Friday, September 23, 2011

a mechanical or a pig heart

Yesterday R and I met with a cardiac surgeon to discuss my heart. The aortic and mitral valves need to be replaced. These are the intake and output valves on the engine. I know the actual anatomical working isn't  that simplistic, but visualizing it like this helps me understand what’s going on in a way that the words atrium and diastolic don’t.

I  knew that I needed the valves replaced before seeing the surgeon so I wasn’t knocked off my chair by the news. We met with him to discuss options. Namely, what to replace my currently dysfunctional valves with: a tissue (pig) valve or a mechanical valve.

The advantage of the tissue valve is that it mimics the human valve best. When a tissue valve starts to degenerate, the process is gradual. I would get short of breath, etc. I would have all the symptoms I’m experiencing now and know that it was time to have surgery again.

That’s the disadvantage of a tissue valve. I would need to have my chest sawn open again in less than ten years. I’ve already had this done once. I’m not looking forward to having it done again. I don’t know that I’m up for a third date.

However, a tissue valve would be the best bet for a woman who still intended to have babies, which is not my case. That the doctor even mentioned babies was sort of cute.

The mechanical valve unfortunately looks like something that belongs in a gasoline-operated lawnmower. I admit I’m not mechanically inclined. Two plastic flippy lids that open and shut inside a ring don’t instil me with confidence. And I should get two of these in my heart? I don’t know.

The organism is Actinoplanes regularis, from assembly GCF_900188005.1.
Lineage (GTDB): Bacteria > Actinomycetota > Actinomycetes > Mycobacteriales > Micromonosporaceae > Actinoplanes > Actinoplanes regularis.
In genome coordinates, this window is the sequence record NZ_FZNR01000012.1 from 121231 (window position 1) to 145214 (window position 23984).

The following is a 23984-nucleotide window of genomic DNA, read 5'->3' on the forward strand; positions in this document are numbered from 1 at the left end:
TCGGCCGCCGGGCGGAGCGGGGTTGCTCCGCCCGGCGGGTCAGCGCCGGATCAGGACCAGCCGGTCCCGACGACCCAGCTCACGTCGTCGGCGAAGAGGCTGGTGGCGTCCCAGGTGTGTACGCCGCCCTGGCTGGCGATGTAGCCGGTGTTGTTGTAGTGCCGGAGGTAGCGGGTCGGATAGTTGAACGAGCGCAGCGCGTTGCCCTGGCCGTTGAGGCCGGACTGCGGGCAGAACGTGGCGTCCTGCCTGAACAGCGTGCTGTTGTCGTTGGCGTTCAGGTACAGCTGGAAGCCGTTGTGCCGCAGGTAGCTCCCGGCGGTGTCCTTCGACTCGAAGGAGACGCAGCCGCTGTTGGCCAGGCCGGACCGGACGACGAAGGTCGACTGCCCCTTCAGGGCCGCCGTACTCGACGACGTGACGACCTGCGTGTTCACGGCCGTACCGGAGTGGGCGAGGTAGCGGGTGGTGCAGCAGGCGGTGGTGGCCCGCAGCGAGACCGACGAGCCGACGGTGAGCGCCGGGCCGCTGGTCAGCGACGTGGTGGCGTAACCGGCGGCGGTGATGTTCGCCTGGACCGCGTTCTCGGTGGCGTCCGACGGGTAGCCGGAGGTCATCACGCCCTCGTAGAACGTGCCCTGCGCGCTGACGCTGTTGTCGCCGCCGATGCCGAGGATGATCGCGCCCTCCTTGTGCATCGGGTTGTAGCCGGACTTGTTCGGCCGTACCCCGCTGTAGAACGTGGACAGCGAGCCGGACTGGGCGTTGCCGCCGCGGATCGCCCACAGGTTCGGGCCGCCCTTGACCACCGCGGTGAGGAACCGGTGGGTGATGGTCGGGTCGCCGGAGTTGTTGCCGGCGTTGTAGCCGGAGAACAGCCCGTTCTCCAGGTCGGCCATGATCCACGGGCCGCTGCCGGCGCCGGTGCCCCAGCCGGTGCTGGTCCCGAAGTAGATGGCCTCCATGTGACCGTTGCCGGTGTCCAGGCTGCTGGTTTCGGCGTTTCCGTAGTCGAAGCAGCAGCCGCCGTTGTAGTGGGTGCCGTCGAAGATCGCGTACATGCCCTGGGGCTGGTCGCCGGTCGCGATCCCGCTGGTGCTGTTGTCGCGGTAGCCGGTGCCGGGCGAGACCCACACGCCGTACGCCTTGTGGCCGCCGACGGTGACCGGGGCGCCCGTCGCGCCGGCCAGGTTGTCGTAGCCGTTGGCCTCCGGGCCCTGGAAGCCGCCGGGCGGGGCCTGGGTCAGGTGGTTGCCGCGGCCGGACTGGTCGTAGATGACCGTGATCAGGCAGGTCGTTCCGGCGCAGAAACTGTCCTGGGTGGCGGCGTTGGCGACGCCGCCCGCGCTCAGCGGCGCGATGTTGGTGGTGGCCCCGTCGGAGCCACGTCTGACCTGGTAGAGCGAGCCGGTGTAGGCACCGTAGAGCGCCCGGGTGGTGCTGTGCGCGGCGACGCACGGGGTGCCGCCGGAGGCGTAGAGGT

In order to keep a mechanical valve functioning, I’ll have to take a blood thinner which will turn me into a walking bruise. Believe me, at the rate that I walk into doorframes and trip, it will. Not that a bruise would kill me. But a hemorrhage could.

The advantage of a mechanical valve is that it doesn’t deteriorate. I wouldn’t need surgery again. At least not to replace the valves. If a mechanical valve stops opening and shutting, there’s no time to do surgery again. From one minute to the next, the heart stops. The doctor assured me that was a rare case scenario. I was the one who brought it up, not him.

Basically, my decision will be between living with anti-coagulants or looking forward to another heart surgery. Assuming that I live another 10 years and that this surgery goes well. Knock on wood.

1 comment:

  1. Whoah Alice. Those are some choices you have there. Thinking of you.